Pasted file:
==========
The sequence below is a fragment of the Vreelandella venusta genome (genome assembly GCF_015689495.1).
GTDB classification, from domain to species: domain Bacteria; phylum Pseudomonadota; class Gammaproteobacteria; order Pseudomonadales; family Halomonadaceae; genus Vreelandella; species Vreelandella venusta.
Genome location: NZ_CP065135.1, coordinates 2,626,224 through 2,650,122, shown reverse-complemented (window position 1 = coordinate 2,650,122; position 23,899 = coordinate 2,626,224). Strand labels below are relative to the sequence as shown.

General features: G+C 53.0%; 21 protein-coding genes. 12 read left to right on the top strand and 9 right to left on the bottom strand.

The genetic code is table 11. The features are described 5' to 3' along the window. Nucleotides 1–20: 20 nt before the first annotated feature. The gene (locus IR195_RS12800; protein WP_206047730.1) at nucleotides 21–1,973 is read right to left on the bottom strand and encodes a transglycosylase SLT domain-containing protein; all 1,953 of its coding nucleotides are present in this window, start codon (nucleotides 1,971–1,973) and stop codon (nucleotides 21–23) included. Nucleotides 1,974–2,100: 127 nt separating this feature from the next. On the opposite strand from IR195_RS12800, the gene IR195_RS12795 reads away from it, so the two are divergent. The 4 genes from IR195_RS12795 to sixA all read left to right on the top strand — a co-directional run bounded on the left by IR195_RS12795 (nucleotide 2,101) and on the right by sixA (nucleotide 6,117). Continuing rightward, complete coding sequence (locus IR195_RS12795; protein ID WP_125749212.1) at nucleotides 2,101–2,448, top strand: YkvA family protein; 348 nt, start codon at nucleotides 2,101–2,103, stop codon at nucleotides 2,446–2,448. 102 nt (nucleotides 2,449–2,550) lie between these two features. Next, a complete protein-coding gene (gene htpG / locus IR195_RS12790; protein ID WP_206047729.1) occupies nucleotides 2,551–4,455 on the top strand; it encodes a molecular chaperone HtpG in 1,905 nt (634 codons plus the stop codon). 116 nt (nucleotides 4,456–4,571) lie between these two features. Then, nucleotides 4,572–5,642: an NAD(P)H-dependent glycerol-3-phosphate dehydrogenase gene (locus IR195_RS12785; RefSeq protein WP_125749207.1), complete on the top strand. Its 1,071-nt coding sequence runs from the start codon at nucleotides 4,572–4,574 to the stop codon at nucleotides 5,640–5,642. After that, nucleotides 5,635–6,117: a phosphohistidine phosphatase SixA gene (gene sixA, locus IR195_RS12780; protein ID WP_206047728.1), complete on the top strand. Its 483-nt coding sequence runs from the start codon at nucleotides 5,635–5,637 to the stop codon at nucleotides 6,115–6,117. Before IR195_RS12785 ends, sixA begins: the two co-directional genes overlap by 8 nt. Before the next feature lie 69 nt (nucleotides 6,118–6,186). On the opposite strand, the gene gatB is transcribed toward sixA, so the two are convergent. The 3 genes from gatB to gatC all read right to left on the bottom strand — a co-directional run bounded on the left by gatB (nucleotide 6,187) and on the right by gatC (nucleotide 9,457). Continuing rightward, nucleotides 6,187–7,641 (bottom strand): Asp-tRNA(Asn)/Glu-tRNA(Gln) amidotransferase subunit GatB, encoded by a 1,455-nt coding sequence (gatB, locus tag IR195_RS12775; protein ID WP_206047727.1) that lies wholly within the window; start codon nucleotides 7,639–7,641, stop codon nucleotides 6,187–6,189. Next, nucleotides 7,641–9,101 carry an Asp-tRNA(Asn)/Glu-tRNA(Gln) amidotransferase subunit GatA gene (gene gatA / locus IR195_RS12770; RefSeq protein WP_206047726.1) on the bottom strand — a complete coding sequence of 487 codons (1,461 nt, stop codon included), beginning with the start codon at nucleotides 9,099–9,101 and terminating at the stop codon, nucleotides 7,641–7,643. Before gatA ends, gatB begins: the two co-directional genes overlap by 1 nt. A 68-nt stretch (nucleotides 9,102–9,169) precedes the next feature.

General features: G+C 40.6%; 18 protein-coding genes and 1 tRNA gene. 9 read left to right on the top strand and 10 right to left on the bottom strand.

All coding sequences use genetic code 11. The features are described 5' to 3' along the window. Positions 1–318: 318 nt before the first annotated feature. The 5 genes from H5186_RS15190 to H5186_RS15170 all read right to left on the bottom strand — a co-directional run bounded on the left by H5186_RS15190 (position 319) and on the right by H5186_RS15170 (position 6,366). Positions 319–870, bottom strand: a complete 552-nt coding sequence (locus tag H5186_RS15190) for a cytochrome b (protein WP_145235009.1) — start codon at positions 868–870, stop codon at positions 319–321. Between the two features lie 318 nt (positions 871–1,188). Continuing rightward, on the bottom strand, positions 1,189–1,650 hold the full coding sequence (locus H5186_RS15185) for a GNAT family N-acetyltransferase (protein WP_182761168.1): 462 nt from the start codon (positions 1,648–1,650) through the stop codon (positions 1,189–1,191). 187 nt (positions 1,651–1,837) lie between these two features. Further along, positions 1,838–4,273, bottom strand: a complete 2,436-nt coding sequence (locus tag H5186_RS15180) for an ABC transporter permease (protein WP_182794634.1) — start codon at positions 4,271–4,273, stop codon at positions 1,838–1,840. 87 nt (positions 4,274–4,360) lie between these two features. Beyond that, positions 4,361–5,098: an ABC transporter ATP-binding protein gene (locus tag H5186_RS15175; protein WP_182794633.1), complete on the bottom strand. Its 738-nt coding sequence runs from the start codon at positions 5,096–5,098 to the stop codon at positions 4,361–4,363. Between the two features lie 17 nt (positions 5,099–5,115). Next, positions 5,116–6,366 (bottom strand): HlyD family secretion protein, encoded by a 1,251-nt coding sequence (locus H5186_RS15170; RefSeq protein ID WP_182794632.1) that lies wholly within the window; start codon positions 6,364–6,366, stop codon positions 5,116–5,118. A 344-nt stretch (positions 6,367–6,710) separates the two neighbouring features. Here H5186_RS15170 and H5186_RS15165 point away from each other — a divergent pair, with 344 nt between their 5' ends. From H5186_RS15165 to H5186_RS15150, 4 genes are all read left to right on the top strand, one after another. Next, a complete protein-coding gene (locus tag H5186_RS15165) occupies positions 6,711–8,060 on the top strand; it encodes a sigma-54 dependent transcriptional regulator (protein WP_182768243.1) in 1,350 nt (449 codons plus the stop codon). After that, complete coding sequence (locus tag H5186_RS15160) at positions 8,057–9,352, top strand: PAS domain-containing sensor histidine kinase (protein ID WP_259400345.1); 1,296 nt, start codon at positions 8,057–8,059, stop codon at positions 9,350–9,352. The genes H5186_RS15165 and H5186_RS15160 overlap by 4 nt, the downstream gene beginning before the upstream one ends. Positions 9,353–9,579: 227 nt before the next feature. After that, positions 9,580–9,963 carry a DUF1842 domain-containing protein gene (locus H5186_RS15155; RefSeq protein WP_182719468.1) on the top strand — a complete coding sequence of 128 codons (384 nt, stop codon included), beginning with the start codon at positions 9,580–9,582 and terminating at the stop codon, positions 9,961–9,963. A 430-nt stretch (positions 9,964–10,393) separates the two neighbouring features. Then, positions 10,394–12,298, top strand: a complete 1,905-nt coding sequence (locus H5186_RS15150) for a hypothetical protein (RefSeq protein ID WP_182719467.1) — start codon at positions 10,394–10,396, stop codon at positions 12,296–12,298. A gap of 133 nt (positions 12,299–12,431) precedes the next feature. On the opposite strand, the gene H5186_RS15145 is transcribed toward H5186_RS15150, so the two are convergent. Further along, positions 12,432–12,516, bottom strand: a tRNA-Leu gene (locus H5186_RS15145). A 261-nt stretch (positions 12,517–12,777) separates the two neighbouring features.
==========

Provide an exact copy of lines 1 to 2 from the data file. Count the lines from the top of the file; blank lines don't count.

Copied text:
The sequence below is a fragment of the Vreelandella venusta genome (genome assembly GCF_015689495.1).
GTDB classification, from domain to species: domain Bacteria; phylum Pseudomonadota; class Gammaproteobacteria; order Pseudomonadales; family Halomonadaceae; genus Vreelandella; species Vreelandella venusta.